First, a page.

Idle Eye 163 : The Builder Jour

Now don’t get me wrong, I know people need to get works done from time to time in our fair capital. How else can we justify those absurdly inflated prices for what effectively are outmoded hunks of Victorian brick? But there comes a point when you just snap, and last Friday I did exactly that. When you’re running a Kickstarter campaign from home and the din and dust from downstairs penetrate through to the very fibre of your being, words have to be said.

To be fair, I held off as long as I could. I was pleasantly chatty (in that monosyllabic way builders seem to enjoy) when our paths crossed in the street. I pretended not to mind having to listen to Taylor Swift thirty times a day at ear-splitting volume, I managed to feign some kind of interest in the project and I even shrugged off the endless banging (that made my treaty glass of Pinot do a Michael Jackson across my desk) as the inevitable consequence of home improvement. What’s all that about? Why hasn’t someone come up with a device that just hits whatever it is they’re hitting once, very hard, job done? I don’t claim to understand what’s going on down there but it is positively Neanderthal. Yet still I did not react.

The final straw came when my water got shut off for the weekend. The builders had done a POETS day, the owner was on a train to somewhere foreign up north and I hummed like a lactating hyena. Then, finally, I saw red. A torrent of pent-up fury was unleashed down a broken phone line, made worse by the excruciating platitude that these things happen. I calculatedly escalated the intensity and tone of my delivery which would have culminated in a commanding Sgt Major roar, but unfortunately I had lost my voice a couple of days beforehand and ended up coming across as a mildly peeved Joan Rivers.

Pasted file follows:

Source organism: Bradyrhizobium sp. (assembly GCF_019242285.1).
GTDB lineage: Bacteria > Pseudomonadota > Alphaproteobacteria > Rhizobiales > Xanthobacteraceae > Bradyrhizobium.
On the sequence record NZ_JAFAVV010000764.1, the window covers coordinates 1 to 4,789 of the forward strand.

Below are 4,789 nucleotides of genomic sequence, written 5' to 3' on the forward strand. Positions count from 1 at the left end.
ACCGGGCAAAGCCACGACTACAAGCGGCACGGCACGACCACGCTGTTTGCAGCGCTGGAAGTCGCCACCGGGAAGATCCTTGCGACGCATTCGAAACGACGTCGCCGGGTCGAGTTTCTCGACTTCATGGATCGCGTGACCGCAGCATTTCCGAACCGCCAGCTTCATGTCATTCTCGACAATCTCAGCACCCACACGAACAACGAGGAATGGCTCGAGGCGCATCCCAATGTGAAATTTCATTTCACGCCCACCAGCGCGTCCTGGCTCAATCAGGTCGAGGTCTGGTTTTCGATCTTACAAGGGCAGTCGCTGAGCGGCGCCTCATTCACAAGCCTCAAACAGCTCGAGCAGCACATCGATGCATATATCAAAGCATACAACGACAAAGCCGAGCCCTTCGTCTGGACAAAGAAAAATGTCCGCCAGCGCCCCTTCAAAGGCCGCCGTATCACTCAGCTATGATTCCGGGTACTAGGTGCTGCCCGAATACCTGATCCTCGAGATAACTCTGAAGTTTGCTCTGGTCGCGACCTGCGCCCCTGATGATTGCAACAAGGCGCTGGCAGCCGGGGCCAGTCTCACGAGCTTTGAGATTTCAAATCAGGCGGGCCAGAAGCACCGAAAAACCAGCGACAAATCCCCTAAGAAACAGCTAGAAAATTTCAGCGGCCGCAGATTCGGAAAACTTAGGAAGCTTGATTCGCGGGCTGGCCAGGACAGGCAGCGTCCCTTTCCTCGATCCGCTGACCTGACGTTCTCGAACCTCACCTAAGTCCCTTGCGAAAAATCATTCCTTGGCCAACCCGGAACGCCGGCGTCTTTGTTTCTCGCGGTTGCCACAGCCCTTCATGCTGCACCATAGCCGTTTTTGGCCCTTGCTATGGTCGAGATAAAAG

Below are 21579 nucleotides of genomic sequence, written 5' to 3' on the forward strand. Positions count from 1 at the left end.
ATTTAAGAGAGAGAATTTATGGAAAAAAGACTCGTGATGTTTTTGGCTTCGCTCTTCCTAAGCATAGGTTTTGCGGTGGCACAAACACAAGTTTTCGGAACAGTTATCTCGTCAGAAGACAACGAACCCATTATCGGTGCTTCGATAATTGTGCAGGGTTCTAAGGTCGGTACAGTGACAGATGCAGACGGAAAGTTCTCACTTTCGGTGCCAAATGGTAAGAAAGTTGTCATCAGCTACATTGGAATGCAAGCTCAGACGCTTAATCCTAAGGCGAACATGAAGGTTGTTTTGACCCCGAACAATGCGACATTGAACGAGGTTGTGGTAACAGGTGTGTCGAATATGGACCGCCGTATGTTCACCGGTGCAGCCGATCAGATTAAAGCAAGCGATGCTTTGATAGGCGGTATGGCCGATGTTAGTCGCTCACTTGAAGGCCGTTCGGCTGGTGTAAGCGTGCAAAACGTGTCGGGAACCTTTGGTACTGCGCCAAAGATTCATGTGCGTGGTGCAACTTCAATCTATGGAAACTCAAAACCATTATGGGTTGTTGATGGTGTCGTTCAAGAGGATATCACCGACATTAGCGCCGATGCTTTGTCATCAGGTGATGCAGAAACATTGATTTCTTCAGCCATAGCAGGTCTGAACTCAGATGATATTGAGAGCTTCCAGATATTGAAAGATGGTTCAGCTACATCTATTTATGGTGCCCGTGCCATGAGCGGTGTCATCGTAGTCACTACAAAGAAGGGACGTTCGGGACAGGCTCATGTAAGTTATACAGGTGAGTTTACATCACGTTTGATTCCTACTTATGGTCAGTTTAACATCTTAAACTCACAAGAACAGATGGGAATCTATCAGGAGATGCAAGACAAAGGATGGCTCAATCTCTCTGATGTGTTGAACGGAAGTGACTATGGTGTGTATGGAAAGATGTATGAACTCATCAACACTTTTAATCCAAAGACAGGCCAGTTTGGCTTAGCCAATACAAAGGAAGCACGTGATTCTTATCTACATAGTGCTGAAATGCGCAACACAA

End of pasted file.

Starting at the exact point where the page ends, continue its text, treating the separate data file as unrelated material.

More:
At approximately 11.30pm, a builder reappeared. He had hightailed it back from Southampton and was clearly steeling himself for the raving neighbour I’d no doubt been portrayed as. However, I was the consummate gentleman. Together we investigated the site and found the main feed, wrapped in white tape and haemorrhaging water into the back garden despite being turned off. Calls were made. Brows were furrowed. Not a lot could be done. Until tomorrow. Sorry, mate.

At this stage of the proceedings, there remained but two courses of retaliation. The first being an out-and-out screaming match which, as we’ve already established, was sadly denied to me. The second, ultimately more satisfying option was to plough into a freshly purchased bottle of Bulldog gin and stay up most of the night ranting and listening to vintage Australian pop. And then turn up at Crystal Palace Food Market (where I had a stall to promote the campaign) still steaming, still stinking and looking like death itself. Which is what I did. Obviously.

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